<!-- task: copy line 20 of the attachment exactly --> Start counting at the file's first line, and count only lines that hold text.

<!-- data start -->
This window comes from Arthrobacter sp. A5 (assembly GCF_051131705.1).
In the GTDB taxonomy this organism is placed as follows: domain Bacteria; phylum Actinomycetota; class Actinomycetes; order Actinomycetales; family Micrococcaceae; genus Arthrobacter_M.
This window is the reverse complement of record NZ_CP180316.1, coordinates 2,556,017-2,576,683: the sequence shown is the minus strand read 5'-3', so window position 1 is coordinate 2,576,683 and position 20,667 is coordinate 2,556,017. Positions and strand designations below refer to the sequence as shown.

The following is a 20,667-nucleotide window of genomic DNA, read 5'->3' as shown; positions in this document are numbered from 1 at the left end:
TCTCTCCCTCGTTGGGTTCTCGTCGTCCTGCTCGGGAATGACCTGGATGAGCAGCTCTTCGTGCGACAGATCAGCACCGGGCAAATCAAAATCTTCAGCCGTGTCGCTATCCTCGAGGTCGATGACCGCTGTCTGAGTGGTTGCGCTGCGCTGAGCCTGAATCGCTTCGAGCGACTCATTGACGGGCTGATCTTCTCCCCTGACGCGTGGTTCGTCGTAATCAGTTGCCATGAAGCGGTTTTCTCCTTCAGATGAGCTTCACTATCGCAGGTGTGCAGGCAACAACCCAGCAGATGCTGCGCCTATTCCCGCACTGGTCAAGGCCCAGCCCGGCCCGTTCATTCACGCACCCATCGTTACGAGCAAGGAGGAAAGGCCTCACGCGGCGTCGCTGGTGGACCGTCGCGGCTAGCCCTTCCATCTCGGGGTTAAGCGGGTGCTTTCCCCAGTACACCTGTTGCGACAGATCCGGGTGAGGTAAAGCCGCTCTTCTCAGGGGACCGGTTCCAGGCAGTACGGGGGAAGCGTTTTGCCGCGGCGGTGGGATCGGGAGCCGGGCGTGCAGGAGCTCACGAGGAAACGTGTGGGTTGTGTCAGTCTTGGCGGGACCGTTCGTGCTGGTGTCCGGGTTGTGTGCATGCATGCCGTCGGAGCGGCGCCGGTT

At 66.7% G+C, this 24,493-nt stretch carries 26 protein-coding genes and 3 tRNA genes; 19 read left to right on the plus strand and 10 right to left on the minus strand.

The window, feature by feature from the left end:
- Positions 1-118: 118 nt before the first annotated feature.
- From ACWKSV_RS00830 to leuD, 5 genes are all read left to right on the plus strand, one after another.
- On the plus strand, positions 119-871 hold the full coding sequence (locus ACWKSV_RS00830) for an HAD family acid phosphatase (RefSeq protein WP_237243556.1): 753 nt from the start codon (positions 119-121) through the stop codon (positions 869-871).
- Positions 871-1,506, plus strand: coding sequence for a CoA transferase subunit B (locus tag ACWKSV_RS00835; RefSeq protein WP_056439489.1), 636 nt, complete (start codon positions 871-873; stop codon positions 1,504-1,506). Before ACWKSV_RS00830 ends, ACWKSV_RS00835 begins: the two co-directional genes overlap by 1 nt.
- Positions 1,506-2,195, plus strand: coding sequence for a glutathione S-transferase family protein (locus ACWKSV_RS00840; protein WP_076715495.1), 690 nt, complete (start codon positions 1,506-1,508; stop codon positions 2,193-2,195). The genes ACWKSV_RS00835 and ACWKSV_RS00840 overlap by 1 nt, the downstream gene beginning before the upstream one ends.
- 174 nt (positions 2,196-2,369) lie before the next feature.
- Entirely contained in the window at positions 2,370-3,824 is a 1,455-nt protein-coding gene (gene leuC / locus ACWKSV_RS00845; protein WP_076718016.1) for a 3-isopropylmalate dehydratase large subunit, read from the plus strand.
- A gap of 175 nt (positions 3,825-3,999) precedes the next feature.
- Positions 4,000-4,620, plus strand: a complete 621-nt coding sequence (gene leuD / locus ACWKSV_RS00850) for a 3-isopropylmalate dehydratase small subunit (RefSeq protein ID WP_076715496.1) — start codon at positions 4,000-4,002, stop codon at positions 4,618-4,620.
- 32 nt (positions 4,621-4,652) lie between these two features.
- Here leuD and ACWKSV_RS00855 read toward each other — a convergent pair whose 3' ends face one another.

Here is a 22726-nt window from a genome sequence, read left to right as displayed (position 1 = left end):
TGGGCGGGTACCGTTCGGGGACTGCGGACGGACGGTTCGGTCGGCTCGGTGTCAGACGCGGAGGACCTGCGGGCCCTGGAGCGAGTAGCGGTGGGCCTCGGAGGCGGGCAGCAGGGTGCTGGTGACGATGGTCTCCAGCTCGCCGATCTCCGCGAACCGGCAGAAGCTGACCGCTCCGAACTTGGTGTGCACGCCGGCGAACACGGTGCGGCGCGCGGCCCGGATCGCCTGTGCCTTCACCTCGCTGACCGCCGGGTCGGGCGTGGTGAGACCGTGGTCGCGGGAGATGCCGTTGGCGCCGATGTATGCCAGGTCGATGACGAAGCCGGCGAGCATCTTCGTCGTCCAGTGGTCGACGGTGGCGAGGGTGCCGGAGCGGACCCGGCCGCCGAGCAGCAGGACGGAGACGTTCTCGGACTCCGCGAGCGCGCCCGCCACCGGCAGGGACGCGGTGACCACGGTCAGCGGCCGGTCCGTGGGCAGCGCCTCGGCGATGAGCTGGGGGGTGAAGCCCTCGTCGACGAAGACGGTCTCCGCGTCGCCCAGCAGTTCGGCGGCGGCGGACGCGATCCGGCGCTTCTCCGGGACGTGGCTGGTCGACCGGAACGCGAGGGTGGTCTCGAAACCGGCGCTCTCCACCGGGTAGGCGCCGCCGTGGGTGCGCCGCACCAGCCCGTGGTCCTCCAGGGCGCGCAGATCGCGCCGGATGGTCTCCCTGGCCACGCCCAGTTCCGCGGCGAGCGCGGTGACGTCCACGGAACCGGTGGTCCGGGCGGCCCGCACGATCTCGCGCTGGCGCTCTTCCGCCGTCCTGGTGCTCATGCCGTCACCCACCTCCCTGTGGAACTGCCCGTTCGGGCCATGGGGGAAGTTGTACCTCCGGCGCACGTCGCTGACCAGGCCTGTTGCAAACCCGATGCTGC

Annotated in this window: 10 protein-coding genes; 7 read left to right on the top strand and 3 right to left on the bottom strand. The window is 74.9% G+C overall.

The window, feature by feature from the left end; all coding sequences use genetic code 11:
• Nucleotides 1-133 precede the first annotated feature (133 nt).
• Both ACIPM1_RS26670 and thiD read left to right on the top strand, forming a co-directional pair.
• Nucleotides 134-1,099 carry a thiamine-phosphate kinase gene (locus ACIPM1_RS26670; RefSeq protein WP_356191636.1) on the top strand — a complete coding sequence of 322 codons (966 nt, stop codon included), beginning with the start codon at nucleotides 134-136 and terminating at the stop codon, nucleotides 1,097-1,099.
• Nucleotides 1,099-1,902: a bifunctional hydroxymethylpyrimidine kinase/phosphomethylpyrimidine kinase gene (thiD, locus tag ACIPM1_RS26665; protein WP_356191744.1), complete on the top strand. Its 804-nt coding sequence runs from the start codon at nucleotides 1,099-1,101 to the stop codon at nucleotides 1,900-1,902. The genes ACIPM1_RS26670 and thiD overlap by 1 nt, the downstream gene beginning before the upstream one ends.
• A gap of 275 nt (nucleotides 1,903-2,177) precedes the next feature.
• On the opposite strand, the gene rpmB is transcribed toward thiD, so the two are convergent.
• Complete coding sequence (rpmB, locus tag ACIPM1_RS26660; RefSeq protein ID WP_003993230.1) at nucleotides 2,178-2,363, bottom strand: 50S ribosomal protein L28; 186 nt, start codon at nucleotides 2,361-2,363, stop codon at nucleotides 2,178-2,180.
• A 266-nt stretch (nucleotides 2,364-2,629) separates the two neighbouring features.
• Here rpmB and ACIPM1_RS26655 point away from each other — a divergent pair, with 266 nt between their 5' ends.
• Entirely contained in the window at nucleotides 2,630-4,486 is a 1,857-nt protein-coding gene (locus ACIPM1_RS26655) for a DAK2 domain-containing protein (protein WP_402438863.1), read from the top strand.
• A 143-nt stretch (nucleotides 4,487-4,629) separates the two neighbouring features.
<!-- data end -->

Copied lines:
TGGGCGGGTACCGTTCGGGGACTGCGGACGGACGGTTCGGTCGGCTCGGTGTCAGACGCGGAGGACCTGCGGGCCCTGGAGCGAGTAGCGGTGGGCCTCGGAGGCGGGCAGCAGGGTGCTGGTGACGATGGTCTCCAGCTCGCCGATCTCCGCGAACCGGCAGAAGCTGACCGCTCCGAACTTGGTGTGCACGCCGGCGAACACGGTGCGGCGCGCGGCCCGGATCGCCTGTGCCTTCACCTCGCTGACCGCCGGGTCGGGCGTGGTGAGACCGTGGTCGCGGGAGATGCCGTTGGCGCCGATGTATGCCAGGTCGATGACGAAGCCGGCGAGCATCTTCGTCGTCCAGTGGTCGACGGTGGCGAGGGTGCCGGAGCGGACCCGGCCGCCGAGCAGCAGGACGGAGACGTTCTCGGACTCCGCGAGCGCGCCCGCCACCGGCAGGGACGCGGTGACCACGGTCAGCGGCCGGTCCGTGGGCAGCGCCTCGGCGATGAGCTGGGGGGTGAAGCCCTCGTCGACGAAGACGGTCTCCGCGTCGCCCAGCAGTTCGGCGGCGGCGGACGCGATCCGGCGCTTCTCCGGGACGTGGCTGGTCGACCGGAACGCGAGGGTGGTCTCGAAACCGGCGCTCTCCACCGGGTAGGCGCCGCCGTGGGTGCGCCGCACCAGCCCGTGGTCCTCCAGGGCGCGCAGATCGCGCCGGATGGTCTCCCTGGCCACGCCCAGTTCCGCGGCGAGCGCGGTGACGTCCACGGAACCGGTGGTCCGGGCGGCCCGCACGATCTCGCGCTGGCGCTCTTCCGCCGTCCTGGTGCTCATGCCGTCACCCACCTCCCTGTGGAACTGCCCGTTCGGGCCATGGGGGAAGTTGTACCTCCGGCGCACGTCGCTGACCAGGCCTGTTGCAAACCCGATGCTGC